We all hear a lot these days about how we create our own realities, and that we have the power of choice in how we feel. For many divorced moms, this seems like hogwash, including me at times. But an experience yesterday showed me I have more choice about how I feel in life after divorce than I sometimes think. Perhaps it will inspire other divorced moms to look for their own small windows of choice in daily life, too.
Here’s what happened:
We currently have two cars and four drivers. Yesterday morning there was a last minute need for three of us to be in three different places at the same time, so I agreed to be dropped off and picked up for my Sunday morning commitment and allow the kids to use the cars. One of my sons was going to drop me off, and my daughter would pick me up.
While we were on our way to my meeting, my son asked the best way to get to the gym (our normal location was closed that day, so he had to go across town). I gave him a few options, including a route that would allow him to fill up the gas tank and get the car washed.
Then I mentioned the next turn he needed to take to get me to my location, and I got a very snide “Mom, I know how to get to Woodmen Road.”
I immediately felt small, belittled and stupid. I opened my mouth to begin explaining myself, but stopped.
It would have been easy to close down and feel sorry for myself or to feel angry and self-righteous. Those are habitual responses, especially since those were my normal reactions to my former husband’s similar behavior.
But something stopped me. At that moment I realized I had a choice: I could go to the usual and familiar place of self-pity and playing small, or I could choose something different.
I thought to myself, I’m not that woman anymore. I don’t want to be that woman anymore. What if I choose a different reaction? But I don’t know how to react differently. I guess I need to ask for help. Because I really don’t want to let my feelings be dictated by the words of my son – or anyone.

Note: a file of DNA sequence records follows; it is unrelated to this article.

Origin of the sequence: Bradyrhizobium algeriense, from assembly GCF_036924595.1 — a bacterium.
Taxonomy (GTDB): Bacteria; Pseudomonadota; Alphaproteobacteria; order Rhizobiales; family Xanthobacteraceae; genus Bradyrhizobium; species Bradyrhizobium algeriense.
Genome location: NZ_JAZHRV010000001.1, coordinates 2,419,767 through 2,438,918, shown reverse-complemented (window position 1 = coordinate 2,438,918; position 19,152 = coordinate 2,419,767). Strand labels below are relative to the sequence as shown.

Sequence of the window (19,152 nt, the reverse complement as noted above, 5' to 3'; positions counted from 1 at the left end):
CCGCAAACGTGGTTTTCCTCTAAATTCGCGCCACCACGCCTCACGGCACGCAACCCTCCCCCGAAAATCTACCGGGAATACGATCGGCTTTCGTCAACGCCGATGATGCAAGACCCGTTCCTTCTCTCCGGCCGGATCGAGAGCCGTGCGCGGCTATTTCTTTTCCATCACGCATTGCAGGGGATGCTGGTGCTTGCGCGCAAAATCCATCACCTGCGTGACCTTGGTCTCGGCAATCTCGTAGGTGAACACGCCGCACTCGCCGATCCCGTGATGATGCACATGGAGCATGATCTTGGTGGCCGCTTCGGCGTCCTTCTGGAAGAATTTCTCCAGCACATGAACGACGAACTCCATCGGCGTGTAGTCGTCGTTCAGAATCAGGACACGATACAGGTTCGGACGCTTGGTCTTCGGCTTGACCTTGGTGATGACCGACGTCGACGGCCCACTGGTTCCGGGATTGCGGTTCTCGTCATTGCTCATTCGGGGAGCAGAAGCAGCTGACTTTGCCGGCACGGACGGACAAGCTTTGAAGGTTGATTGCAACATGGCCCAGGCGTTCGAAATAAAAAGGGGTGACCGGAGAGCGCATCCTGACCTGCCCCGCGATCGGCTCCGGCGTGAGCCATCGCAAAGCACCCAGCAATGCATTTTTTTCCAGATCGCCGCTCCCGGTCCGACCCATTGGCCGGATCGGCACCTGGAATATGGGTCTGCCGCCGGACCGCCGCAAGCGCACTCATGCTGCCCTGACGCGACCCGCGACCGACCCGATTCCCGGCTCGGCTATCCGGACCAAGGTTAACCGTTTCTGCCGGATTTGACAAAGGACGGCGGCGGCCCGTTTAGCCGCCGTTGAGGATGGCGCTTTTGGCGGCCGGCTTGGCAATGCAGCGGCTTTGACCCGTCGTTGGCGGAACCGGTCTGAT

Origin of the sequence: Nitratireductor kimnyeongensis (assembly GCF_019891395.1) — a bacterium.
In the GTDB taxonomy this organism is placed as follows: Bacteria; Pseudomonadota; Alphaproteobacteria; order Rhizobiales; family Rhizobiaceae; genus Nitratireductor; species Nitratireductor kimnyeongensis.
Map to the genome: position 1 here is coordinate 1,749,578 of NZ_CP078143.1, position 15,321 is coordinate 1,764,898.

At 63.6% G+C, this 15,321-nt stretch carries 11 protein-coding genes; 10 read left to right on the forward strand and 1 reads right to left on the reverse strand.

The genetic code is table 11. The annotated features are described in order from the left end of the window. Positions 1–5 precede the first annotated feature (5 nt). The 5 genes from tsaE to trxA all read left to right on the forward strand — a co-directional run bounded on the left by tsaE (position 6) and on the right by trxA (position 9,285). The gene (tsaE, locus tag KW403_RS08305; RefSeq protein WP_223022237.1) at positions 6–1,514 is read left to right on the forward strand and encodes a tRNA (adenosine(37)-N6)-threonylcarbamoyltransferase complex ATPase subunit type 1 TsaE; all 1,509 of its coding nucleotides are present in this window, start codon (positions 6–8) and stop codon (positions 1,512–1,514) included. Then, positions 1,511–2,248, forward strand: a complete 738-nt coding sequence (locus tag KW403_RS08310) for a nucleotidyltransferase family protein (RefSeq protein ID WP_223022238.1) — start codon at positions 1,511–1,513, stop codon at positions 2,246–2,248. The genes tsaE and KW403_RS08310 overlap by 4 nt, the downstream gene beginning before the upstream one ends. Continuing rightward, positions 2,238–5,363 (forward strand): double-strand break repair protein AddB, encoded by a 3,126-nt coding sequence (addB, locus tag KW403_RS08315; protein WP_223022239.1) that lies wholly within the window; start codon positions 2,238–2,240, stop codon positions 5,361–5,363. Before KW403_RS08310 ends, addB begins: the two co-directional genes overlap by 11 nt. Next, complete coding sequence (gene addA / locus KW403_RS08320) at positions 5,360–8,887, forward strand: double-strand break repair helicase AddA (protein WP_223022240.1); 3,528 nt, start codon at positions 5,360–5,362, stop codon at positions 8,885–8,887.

So I prayed, “Please help me. I don’t want to feel like this. I want to maintain peace of mind and awareness of the divine love and light in me. Please remove these feelings of unworthiness and self-pity and any meaning I have attached to them, and fill me with Your love and Your way of seeing. Thanks.”
I didn’t have to say anything out loud at that point, and within minutes I noticed that something had changed. I was no longer feeling small, sorrowful, or stupid.
I went on to my meeting in a good frame of mind and was able to participate fully without being preoccupied by the events of the ride over.
The topic was “intentions,” and as I reflected on the experience of the morning and the choice I made to feel differently, I realized that the only intention I want to have today is an intention to bring light and love and allow myself to be a channel for divine grace.
My experience raised my awareness of how it’s possible to choose a different feeling, right in the moment, and to ask the Universe for help in changing – to show me the truth about myself, rather than my default beliefs and patterns of behavior.
So when I say divorced moms CAN choose how they feel, I don’t mean forcing it or pretending to feel other than what you do. I mean surrendering to the feelings, desiring to feel different and recognizing the beauty of the women you are, and then asking for divine help to see yourself that way and to find your true power, rather than give it away to the words or actions of others.
Perhaps this would be a good practice for 2015 – looking for ways to choose better feelings to create a life you love after divorce.